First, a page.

Most agree that this incredible collapse was due in large part to banks and a system that encouraged wild speculation and extended credit beyond what could be supported.
This is not a description of what happened last year. Rather, it occurred during the abject and catastrophic "Panic of 1837." (New York's losses then would be about $1.9 billion in today's dollars.)
While there is much to learn from the collapse itself, the recovery process through 1844 offers important lessons to America in 2009.
Consider this: The dramatic downturn laid the foundation for the second phase of the Industrial Revolution.
One of the most prominent inventions of the 1800s was the railroad. Only the transformative power of flight in the 20th century comes close to equaling the railroad's effect on American history.
That the railroad industry's expansion occurred simultaneously with economic collapse was not a singular event; rather, it was an indication of recovery coming through invention and daring. The railroad started as a single circle of track laid by John Stevens in 1825, burgeoned into 2,800 miles by 1840, and tripled to more than 9,000 between 1840 and 1850.
Indeed, the Panic of 1837, and the ensuing five years of economic contraction, aligns nearly perfectly with the shallow end of the bell curve for economic growth. And the railroad was a market catalyst.
In the shadow of this – the absolute worst economic recession in the history of the US at the time – American ingenuity reached a peak.
Between 1837 and 1844: Samuel Colt invented the revolver, changing firearms forever; John Deere revolutionized farm implements with a new version of the plow; the use of ether anesthesia for surgery was pioneered; the printing industry was transformed with the invention of the rotary printing press; and Charles Goodyear permanently altered manufacturing with the development of vulcanized rubber – just to list a few of the most notable examples.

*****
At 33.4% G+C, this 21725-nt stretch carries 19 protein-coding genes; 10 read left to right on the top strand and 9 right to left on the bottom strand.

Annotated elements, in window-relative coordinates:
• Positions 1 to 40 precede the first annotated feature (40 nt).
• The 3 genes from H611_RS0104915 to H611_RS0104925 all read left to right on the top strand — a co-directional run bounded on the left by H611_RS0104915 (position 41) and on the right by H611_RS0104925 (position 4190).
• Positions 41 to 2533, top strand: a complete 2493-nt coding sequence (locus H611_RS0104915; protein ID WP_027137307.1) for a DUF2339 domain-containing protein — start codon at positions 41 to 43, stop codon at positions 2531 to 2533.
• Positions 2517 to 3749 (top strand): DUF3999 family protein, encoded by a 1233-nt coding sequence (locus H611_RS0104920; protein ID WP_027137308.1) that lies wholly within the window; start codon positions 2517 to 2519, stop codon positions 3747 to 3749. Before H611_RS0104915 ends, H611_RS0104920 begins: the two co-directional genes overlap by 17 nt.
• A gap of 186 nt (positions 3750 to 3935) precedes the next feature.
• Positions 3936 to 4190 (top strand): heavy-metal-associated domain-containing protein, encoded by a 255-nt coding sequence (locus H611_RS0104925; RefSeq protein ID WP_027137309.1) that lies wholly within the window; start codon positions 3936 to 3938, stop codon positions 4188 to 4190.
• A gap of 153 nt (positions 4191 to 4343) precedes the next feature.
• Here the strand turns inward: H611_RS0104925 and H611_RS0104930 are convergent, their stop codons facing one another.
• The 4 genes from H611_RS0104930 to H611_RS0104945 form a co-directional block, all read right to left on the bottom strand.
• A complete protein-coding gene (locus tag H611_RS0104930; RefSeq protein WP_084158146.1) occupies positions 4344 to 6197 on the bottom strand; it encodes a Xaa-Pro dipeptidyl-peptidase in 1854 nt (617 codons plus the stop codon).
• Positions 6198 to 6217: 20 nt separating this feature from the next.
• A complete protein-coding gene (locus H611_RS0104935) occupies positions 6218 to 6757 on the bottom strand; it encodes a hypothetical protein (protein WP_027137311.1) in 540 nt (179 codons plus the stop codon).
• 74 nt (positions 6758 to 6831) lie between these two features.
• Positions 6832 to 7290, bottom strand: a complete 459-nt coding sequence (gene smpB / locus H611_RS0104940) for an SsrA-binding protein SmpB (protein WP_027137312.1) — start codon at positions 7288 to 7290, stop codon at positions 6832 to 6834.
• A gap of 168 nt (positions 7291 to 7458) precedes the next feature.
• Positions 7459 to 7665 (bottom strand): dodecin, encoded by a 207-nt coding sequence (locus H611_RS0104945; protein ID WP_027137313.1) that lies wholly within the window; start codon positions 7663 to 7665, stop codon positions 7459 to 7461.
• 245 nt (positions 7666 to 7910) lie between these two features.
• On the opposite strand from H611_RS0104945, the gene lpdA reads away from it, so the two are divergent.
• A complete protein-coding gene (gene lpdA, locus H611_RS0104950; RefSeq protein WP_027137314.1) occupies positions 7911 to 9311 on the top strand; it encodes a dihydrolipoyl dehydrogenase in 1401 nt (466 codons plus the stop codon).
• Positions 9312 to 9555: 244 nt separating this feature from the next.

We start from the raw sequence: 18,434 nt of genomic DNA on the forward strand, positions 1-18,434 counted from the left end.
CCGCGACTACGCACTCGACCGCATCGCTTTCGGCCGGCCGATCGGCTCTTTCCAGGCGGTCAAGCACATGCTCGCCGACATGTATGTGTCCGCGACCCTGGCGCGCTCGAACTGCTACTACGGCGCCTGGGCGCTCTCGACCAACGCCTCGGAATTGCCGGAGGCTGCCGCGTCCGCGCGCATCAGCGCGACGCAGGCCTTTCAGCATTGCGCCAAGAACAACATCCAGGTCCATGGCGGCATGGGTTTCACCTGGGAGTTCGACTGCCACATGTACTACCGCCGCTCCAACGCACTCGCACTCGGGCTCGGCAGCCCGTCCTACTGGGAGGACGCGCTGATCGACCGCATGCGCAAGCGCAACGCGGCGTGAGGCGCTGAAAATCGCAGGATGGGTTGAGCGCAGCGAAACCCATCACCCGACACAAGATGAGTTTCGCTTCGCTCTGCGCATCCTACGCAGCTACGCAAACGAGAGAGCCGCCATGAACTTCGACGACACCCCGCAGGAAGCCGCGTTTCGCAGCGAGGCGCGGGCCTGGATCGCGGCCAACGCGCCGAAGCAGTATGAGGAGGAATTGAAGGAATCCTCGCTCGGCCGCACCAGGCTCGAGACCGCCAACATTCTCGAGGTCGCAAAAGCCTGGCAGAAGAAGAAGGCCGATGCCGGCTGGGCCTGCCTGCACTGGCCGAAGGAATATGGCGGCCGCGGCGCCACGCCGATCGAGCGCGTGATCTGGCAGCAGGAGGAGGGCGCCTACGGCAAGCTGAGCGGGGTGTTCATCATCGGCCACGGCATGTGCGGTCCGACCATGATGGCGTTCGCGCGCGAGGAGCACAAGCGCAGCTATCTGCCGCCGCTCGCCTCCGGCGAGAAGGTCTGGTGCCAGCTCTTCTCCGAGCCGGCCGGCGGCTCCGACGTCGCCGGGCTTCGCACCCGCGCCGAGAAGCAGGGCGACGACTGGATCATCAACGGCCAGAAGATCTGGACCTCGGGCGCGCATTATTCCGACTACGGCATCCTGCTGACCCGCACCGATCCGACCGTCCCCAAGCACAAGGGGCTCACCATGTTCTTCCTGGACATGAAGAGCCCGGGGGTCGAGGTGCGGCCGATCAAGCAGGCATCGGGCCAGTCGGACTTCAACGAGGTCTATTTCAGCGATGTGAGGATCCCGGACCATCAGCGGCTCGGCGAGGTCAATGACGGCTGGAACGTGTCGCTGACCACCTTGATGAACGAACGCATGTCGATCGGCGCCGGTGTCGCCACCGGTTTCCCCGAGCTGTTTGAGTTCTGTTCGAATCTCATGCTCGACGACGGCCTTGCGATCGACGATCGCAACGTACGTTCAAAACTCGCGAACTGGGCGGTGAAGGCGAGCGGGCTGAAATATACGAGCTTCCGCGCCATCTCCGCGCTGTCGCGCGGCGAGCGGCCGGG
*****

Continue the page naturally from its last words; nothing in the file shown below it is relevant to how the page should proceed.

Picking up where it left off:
Then, as in 2008, America's most prominent financial institutions collapsed or nearly failed under the weight of speculative promises. Yes, the devastation is remarkably similar, but so is the cure.
From the Panic of 1837 to the Great Depression of the 1930s to the difficulties of 1969 and '70 when the cost of living jumped 15 percent, American ingenuity has consistently beat back economic calamity.
In 1837, it was the individuals who cast their vision forward who succeeded. Tough times spur recovery.
The time is ripe for American genius to surge. We must shed the idea that our government can buy us out of a depression or somehow use a new tariff or tax to encourage growth.
Rather, we must turn to our ingenuity and the audacious independence unique to our nation – and change the course of America.
Nathan Fisk is a political and business consultant residing in Colorado.